- Consider seeing a question that is too vague, too general or too subjective to answer. Would you flag to close the question immediately, or would you try to help the user revise the question? If you would help the user, how would you go about doing that? Would you edit yourself, would you give advice to the user, etc. Would you act differently if it were a new user/contributer? Please elaborate.
Closing a question immediately due to its being too vague, too general or too subjective is in general not a good idea unless it is from the same user who continue posting this sort of questions despite being repeatedly told earlier.
So, considering that particular case aside for the moment, what I would like to do in the situation is to make the user aware of the problems that I find to be inherent in his/her question and suggest him/her to modify it so that it is answerable (according to our site guidelines). I may also give advice for improvement. I will give the user some time to improve his/her post. If he/she doesn't show any effort to improve the question without any justification, I will be inclined to close the question.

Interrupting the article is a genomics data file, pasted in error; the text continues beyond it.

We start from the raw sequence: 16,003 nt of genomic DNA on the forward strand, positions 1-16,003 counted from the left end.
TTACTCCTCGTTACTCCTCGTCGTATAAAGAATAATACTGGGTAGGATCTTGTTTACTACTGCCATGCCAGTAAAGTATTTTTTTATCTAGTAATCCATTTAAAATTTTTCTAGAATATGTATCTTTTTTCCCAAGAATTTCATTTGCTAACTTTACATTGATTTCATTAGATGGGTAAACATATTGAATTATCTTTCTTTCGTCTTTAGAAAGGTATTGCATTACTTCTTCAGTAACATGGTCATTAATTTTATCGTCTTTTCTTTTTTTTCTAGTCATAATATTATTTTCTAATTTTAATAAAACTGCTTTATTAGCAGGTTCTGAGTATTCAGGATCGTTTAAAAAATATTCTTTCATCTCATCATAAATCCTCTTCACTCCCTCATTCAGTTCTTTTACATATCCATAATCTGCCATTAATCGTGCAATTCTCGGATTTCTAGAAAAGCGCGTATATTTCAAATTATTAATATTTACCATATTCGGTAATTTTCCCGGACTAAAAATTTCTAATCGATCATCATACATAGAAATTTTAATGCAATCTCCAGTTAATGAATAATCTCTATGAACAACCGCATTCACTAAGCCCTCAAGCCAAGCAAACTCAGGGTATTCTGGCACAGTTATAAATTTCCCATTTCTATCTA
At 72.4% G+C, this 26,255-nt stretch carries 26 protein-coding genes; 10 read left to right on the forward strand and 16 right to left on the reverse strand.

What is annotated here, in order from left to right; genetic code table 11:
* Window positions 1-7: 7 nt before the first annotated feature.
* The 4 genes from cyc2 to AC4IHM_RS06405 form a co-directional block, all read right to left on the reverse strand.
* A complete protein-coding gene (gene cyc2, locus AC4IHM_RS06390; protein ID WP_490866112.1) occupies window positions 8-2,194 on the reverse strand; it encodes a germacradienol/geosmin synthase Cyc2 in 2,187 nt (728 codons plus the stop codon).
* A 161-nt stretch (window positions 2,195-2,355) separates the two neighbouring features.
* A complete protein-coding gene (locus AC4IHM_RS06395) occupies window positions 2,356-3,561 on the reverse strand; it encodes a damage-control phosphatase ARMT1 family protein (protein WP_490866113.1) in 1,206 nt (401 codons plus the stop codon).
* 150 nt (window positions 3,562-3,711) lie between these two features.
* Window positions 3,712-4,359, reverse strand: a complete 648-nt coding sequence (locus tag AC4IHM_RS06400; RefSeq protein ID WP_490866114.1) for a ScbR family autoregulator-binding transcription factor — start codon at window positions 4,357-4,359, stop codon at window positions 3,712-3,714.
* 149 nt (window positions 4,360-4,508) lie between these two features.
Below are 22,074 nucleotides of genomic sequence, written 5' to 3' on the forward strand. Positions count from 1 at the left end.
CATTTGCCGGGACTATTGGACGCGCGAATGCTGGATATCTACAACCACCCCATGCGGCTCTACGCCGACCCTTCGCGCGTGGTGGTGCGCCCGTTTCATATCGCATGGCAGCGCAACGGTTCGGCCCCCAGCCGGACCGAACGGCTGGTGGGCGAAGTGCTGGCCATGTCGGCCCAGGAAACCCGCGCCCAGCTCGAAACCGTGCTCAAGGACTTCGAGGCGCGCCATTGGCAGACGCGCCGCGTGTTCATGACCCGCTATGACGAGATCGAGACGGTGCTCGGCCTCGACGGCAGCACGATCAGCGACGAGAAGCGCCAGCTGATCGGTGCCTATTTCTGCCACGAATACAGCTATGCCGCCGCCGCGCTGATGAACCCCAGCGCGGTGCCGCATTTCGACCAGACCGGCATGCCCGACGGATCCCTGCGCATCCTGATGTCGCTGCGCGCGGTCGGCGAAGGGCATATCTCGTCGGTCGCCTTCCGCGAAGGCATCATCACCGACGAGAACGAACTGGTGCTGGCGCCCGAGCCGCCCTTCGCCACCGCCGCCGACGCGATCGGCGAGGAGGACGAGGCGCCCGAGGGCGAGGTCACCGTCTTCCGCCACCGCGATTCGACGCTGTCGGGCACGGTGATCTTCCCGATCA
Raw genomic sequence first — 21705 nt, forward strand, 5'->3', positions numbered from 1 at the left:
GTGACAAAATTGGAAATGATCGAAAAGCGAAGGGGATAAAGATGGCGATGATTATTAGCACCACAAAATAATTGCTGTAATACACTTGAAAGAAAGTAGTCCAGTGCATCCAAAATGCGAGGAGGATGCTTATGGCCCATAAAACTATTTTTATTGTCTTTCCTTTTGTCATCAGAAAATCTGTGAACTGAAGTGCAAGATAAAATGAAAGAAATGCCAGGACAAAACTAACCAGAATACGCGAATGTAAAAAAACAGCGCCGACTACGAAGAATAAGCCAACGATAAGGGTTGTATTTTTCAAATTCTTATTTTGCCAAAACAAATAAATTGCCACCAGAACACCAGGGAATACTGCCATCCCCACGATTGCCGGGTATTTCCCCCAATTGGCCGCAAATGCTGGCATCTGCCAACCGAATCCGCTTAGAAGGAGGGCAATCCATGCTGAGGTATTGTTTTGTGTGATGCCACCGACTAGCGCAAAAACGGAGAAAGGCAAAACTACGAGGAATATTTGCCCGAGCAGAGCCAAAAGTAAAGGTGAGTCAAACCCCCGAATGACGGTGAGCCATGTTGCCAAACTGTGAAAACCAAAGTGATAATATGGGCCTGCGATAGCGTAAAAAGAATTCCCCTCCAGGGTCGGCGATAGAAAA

I don't think my action would be much different in case of a new user.
- What do you think is the use of the chat rooms (or, what is your use of the chat), in relation to our Q&A format and our community? Do you use it just to "move discussions to chat" rather than long conversations in comments, or do you see it as a well to expand our way of communication further than Q&A style? Do you visit the chat frequently? Extra - do you think the community's use of the chat rooms could be utilized better than today? Elaborate.
I am largely active in rooms intended for mathematical discussion. Of course, I don't use it just to "move discussions to chat". Currently I am the owner of three chatrooms and I am going to describe their intended purpose so that it will clarify my use of chatrooms,